His death didn’t hit me as heavy as some, but when I really think about it, Aladdin is probably my favourite Disney movie and a huge part of that is thanks to Williams as Genie.
He will be missed.
When I first heard about his death it didn’t really hit me till I started looking at his IMDB page, and then I realized he’s gone. So I’m going to rewatch The Birdcage, which is one of my favorites of his. I also plan to rewatch Bicentennial Man, I haven’t seen it since I was a kid but I remember loving his performance.
Robin Williams goes full frontal in The Fisher King boi!
Actually thought it was Robin Thicke until I got on the computer later.
You dont think this was because his show was canceled do you?
No, just speculating on things/coping with a weirdly profound loss. His energy, his tireless need to please, dare I say Williams’ SUPERPOWER, may’ve come from a dark, incredibly needy place most people can’t comprehend.
I don’t think there’s another entertainer on Earth who went to the lengths Williams went to just to put a smile on our face, and he really did succeed more than he failed. But there’s also the sickeningly sad chance he needed our approval more than we’ll ever know. If you think of public adulation as a drug, then there was not bigger addict than Robin Williams.
Maybe he couldn’t keep the energy up, or maybe the high wore off. Maybe I’m way off base, but thinking about in this light sends 100,000 volts of electric sadness down my spine when I think that we might of let Robin down in some way. That over the last decade or so, maybe we weren’t giving him a return on his investment.
Again, we the public are not responsible for his demons. Nobody is at fault, and I think that kind of ambiguity makes it all feel worse. The only people I have any remote anger towards are entirely theoretical: The dipshits in Hollywood who couldn’t be bothered to create comedic projects that challenged him in a way that only he could be challenged. Mind you, he is a professionally trained actor, of the Serious variety, but none of that brought him the acclaim of those earlier roles that properly utilized the considerable talent that ONLY he possessed. I bet somebody writes a script with Larry the Cable Guy in mind once a week, but I haven’t seen anything you could call “A Robin Williams Vehicle” in over 15 years.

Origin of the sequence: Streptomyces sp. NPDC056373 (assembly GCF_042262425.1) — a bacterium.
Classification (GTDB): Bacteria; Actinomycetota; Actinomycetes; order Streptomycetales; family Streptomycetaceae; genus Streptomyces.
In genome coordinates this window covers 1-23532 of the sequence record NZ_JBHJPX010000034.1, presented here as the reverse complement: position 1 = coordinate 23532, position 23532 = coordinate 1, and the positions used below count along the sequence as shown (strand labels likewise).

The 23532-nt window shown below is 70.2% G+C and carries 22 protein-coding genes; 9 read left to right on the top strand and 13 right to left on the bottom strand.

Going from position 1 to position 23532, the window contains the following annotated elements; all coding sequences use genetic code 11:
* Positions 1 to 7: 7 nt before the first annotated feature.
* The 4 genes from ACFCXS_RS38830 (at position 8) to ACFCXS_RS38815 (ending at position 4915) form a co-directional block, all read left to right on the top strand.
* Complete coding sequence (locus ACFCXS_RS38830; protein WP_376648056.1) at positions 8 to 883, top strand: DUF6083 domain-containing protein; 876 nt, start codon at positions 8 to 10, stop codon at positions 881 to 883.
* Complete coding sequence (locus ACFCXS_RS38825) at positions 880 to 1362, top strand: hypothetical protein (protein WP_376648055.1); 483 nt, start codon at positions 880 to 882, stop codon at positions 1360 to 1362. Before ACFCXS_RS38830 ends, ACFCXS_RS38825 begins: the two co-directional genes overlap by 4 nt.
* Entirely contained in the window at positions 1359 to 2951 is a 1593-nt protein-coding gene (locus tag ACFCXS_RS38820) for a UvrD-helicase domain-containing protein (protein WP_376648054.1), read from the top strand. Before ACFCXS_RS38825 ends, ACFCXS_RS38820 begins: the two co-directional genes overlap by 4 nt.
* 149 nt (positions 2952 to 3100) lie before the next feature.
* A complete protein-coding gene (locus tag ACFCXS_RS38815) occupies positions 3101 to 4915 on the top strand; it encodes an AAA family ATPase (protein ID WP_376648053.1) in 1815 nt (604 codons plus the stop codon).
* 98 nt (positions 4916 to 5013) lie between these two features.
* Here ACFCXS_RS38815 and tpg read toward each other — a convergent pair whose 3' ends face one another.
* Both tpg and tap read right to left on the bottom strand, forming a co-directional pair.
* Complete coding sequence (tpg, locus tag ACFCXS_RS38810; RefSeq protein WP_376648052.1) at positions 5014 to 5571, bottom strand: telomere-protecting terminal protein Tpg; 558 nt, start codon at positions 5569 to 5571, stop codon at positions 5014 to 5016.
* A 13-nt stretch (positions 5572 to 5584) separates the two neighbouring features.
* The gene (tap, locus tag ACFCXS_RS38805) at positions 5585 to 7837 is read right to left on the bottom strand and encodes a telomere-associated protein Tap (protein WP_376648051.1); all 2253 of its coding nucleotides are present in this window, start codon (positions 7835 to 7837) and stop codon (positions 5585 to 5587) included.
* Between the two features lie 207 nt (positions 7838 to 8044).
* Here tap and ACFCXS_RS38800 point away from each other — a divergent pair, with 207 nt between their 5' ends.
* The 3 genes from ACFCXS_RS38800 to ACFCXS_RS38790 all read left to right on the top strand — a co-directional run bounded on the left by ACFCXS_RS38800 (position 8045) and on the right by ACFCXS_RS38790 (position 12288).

Okay, calm down Antista. He was fun but lets not overrate him.
I think my favorite rolls of his were jumanji and aladdin.
I wish he had become more of a cameo character thatd pop up in movies.
That wouldve been …..neat?
Anyway yeah sad but yknow he chose to do it, its not shocking comedians are some very depressed people. I just wish he didnt go out of sadness or depression, but he was 63, maybe some health problems we didnt know about. But I cant condone suicide what with people robbed or short changed life all the time, he couldve done so much still and he had a family, hes not gonna get to see the third hobbit film with his daughter….
and thats my justification for the jokes I made at his deaths expense.
Ive no other way to grieve due to a very complicated and twisted empathy and maybe just maybe he wouldve liked them, and gotten just a little choked up.
Heres to you Rob
Until the last few years it was always greats like Katherine Hepburn and such dying, people you thought were probably already dead. Lately, it’s people who we feel like we knew, and grew up alongside.
I recently saw Club Paradise, directed by the recently deceased Harold Ramis, also starring the recently deceased Peter O’Toole (and the retired Rick Moranis.) It was pretty good, like the 80’s Tom Hanks movies, when he was fun. And The World According to Garp is very good, serious Robin before he went totally serious.
I’ve always loved Robin Williams, without having seen any of his big dramatic roles like good morning, or good will hunting or even dead poets society. so that leaves all the kids movies i love to death (aladdin, hook, fucking love hook, jumanji etc) and the complete opposite spectrum in insomnia, death to smoochy and one hour photo (highly recommended). He will be missed.
My personal favorite movie has to be Good Morning Vietnam. He was allowed to improv so much that the great comic genius in him came out. RIP Robin, I’ll miss you.
BTW, I’m also old enough to remember bugging my parents to buy me rainbow suspenders. Look it up youngsters.
Nice article Chris. Definitely gonna miss Robin Williams.
I met Robin Williams at an SF Giants game, he shook my hand and shared a laugh with my dad, it made my entire year. He had such a genuine and seemed to take the time to talk to anyone who approached him.
Cheers to Robin, may he rest in power.
I found out about his passing trough a forum post in this site, had to google it to make sure because my mind couldn’t accept it at face value.
It’s definitely true that he was someone I had taken for granted in the past decade or so, but he had such a tremendous influence on my childhood. I’m not ashamed to admit that I loved Mrs. Doubtfire when I was a kid, and I think I must have watched Jumanji like 5 times in less than a month. That film and The Mask were two films that I got so entranced with when I was a kid.
Then I also discovered and loved his more dramatic work, Dead Poets Society and What Dreams May Come are highlights for me. Like I said in the forums, the man was definitely incredibly talented, so full of energy, and it is so crushing and sad to think that all the work he put to make other people smile and laugh wasn’t enough to fill the darkness that he obviously was struggling with.
He will be missed, and remembered very fondly.
Chris, thanks for the recommendations and the article itself. I certainly took this man for granted in recent years. It’s high time I revisit some of his older stuff I fell in love with – as well as what I missed.